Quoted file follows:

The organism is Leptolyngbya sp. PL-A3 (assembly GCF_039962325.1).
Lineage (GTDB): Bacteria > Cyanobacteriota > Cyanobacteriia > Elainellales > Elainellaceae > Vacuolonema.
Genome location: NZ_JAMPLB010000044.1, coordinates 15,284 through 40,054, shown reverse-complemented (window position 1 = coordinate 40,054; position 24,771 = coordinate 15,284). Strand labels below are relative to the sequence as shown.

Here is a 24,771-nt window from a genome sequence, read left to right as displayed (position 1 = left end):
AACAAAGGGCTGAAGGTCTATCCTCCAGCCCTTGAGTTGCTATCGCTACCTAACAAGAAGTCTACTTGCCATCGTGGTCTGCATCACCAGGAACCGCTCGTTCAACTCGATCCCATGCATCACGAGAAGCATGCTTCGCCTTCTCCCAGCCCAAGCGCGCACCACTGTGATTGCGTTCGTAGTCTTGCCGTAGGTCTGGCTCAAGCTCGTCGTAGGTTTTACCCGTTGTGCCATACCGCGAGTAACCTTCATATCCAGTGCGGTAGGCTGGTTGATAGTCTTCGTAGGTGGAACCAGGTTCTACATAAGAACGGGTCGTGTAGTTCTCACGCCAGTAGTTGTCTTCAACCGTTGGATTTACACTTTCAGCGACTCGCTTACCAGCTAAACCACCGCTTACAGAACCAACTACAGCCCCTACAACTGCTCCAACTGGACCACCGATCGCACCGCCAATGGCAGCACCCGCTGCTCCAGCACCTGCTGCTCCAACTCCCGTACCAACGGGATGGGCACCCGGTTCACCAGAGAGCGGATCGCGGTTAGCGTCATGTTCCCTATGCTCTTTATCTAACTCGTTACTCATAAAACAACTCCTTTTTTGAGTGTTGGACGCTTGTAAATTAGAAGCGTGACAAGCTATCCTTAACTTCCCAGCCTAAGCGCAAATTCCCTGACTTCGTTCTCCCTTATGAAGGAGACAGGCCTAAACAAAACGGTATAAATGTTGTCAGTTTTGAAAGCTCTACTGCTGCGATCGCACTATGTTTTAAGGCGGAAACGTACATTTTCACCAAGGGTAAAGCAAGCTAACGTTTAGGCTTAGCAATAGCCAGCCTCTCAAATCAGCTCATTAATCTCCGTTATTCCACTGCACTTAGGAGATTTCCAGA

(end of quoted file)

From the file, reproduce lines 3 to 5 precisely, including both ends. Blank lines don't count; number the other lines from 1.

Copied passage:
Genome location: NZ_JAMPLB010000044.1, coordinates 15,284 through 40,054, shown reverse-complemented (window position 1 = coordinate 40,054; position 24,771 = coordinate 15,284). Strand labels below are relative to the sequence as shown.

Here is a 24,771-nt window from a genome sequence, read left to right as displayed (position 1 = left end):
AACAAAGGGCTGAAGGTCTATCCTCCAGCCCTTGAGTTGCTATCGCTACCTAACAAGAAGTCTACTTGCCATCGTGGTCTGCATCACCAGGAACCGCTCGTTCAACTCGATCCCATGCATCACGAGAAGCATGCTTCGCCTTCTCCCAGCCCAAGCGCGCACCACTGTGATTGCGTTCGTAGTCTTGCCGTAGGTCTGGCTCAAGCTCGTCGTAGGTTTTACCCGTTGTGCCATACCGCGAGTAACCTTCATATCCAGTGCGGTAGGCTGGTTGATAGTCTTCGTAGGTGGAACCAGGTTCTACATAAGAACGGGTCGTGTAGTTCTCACGCCAGTAGTTGTCTTCAACCGTTGGATTTACACTTTCAGCGACTCGCTTACCAGCTAAACCACCGCTTACAGAACCAACTACAGCCCCTACAACTGCTCCAACTGGACCACCGATCGCACCGCCAATGGCAGCACCCGCTGCTCCAGCACCTGCTGCTCCAACTCCCGTACCAACGGGATGGGCACCCGGTTCACCAGAGAGCGGATCGCGGTTAGCGTCATGTTCCCTATGCTCTTTATCTAACTCGTTACTCATAAAACAACTCCTTTTTTGAGTGTTGGACGCTTGTAAATTAGAAGCGTGACAAGCTATCCTTAACTTCCCAGCCTAAGCGCAAATTCCCTGACTTCGTTCTCCCTTATGAAGGAGACAGGCCTAAACAAAACGGTATAAATGTTGTCAGTTTTGAAAGCTCTACTGCTGCGATCGCACTATGTTTTAAGGCGGAAACGTACATTTTCACCAAGGGTAAAGCAAGCTAACGTTTAGGCTTAGCAATAGCCAGCCTCTCAAATCAGCTCATTAATCTCCGTTATTCCACTGCACTTAGGAGATTTCCAGA